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Washington DC Adventures: Oval Office, Snipers, Ethiopian dinner, and Lincoln's Tophat !

Washington DC Adventures: Oval Office, Snipers, Ethiopian dinner, and Lincoln's Tophat !

Old Oct 3rd, 2007, 06:01 PM
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Washington DC Adventures: Oval Office, Snipers, Ethiopian dinner, and Lincoln's Tophat !

"The WORLD is not too big. The WORLD is not too small. The WORLD is just the right size for riding on," sang my 3-year-old daughter, "Kay", from the back seat of our car, on a family trip.That was 18 years ago.

Fast-forward to the present, September 2007. "Kay" is now a curious college student. We're on our first trip to DC as a family of 5 adults. "What's your favorite DC experience so far" I ask Kay, who is now 20.

"Riding the Metro!" she says, grinning.

We live in a quiet suburb of Southern California. To us, Washington DC is a big, bustling, crowded, horn-honking, siren-screeching city. A city where Power and Poverty live side by side. A city where Ambition and Unemployment are uneasy cousins.

Tourists gaze at the statues of men standing in the Bread Line at the Roosevelt Memorial in DC. A few Metro stops away, an old man wearing the remnants of worn-out shoes stations himself near the door of a small store. He opens the door for customers, looking hungry and hopeful.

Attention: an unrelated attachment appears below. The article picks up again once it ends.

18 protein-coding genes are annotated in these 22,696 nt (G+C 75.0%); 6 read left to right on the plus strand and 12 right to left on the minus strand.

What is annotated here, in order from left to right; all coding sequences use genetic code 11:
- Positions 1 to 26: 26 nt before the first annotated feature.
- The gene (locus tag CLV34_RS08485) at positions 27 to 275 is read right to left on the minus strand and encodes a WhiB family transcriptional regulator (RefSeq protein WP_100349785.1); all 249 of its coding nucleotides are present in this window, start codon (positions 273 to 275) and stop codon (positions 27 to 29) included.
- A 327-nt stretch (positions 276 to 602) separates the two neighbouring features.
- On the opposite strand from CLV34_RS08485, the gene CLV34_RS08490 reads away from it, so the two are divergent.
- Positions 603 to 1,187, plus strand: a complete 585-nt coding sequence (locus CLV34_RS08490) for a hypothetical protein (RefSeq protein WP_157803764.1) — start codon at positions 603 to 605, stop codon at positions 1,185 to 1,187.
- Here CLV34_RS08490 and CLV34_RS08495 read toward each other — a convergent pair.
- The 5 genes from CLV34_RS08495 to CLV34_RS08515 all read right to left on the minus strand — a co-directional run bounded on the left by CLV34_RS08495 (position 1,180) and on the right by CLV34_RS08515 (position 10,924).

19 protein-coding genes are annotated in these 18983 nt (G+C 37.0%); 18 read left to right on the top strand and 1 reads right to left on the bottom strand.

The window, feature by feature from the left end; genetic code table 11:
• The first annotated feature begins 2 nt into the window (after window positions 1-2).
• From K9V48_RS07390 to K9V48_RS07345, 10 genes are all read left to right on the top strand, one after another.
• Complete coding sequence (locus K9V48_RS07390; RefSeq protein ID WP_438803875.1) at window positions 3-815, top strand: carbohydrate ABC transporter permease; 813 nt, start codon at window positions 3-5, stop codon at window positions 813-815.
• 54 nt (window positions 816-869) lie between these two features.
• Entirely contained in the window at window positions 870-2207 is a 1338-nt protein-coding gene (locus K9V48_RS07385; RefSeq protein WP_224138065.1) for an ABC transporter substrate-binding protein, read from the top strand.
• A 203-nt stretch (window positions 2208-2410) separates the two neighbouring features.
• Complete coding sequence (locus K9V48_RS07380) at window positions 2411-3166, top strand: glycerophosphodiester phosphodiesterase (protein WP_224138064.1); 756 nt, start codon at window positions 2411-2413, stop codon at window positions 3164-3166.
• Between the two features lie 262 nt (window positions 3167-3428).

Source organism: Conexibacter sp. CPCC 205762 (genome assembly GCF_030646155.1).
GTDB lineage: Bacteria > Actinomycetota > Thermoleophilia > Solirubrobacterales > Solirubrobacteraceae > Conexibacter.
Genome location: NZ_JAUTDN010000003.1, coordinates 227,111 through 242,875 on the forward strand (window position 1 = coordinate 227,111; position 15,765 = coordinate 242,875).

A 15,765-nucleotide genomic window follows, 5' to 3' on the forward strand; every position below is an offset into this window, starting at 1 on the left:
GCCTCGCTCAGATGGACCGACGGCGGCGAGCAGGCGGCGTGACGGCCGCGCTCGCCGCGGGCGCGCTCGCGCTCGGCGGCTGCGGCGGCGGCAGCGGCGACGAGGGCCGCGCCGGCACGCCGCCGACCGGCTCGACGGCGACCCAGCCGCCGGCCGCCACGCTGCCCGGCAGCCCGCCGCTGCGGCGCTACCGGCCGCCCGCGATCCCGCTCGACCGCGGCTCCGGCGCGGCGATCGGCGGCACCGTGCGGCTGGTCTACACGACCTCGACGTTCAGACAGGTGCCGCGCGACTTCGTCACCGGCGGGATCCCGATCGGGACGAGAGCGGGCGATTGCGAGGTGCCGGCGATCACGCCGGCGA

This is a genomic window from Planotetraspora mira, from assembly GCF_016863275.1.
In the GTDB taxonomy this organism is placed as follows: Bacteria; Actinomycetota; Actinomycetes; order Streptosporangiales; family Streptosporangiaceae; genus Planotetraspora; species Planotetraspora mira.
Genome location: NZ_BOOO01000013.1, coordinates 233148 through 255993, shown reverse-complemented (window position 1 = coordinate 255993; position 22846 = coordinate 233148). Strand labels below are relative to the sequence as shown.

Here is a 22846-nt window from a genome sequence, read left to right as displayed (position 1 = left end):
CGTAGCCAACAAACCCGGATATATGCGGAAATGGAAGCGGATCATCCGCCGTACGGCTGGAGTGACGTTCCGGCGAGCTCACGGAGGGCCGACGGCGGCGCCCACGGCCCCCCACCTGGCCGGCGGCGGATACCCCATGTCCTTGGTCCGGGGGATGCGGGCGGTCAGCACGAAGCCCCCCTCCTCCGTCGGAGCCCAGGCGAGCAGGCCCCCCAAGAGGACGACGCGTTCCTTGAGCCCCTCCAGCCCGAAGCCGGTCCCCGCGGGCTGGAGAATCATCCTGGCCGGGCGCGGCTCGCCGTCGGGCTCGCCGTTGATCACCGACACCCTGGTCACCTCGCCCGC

We had 6 days (5 nights) in September 2007 to discover the "real" DC: the power, the history, the Smithsonian, the cultural diversity, and the wonderful authentic ethnic foods. I travelled with my husband, my son the engineer, and my 2 college-age daughters.

By unanimous family vote, 2 DC experiences receive our "MOST AWESOME" Award: ><

--WHITE HOUSE WEST WING tour (including the Oval Office)

--Eating ETHIOPIAN food with our fingers at ETETE ETHIOPIAN CUISINE, 1942 9th St. NW (9th and U). No forks! No spoons! You mop up your delicious food with a pancake-like bread. Yum! Experience a restaurant where you MUST play with your food!

More details about these top 2 experiences to follow in Trip Report. (With paragraph breaks!)

GUEST HOUSE:

We highly recommend Raymond and Laura Saba's very comfortable, convenient, and friendly Embassy Circle Guest House:

EMBASSY CIRCLE GUEST HOUSE
2224 R St. NW, Washington DC
www.embassycircle.com

This beautiful Guest House is in the Embassy area, and very close to Dupont Circle. It's an easy 7-minute walk to Dupont Circle Metro. We enjoyed wonderful hospitality here. Our family of 5 people gives this Guest House our enthusiastic "Five Thumbs Up" award. (More details later in report.)

TRIP REPORT TO BE CONTINUED...
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Old Oct 3rd, 2007, 06:33 PM
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**Loving** your report so far!! More soon, please??
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Old Oct 4th, 2007, 09:13 AM
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I can't wait to hear more...
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Old Oct 4th, 2007, 09:15 AM
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Eating ETHIOPIAN food with our fingers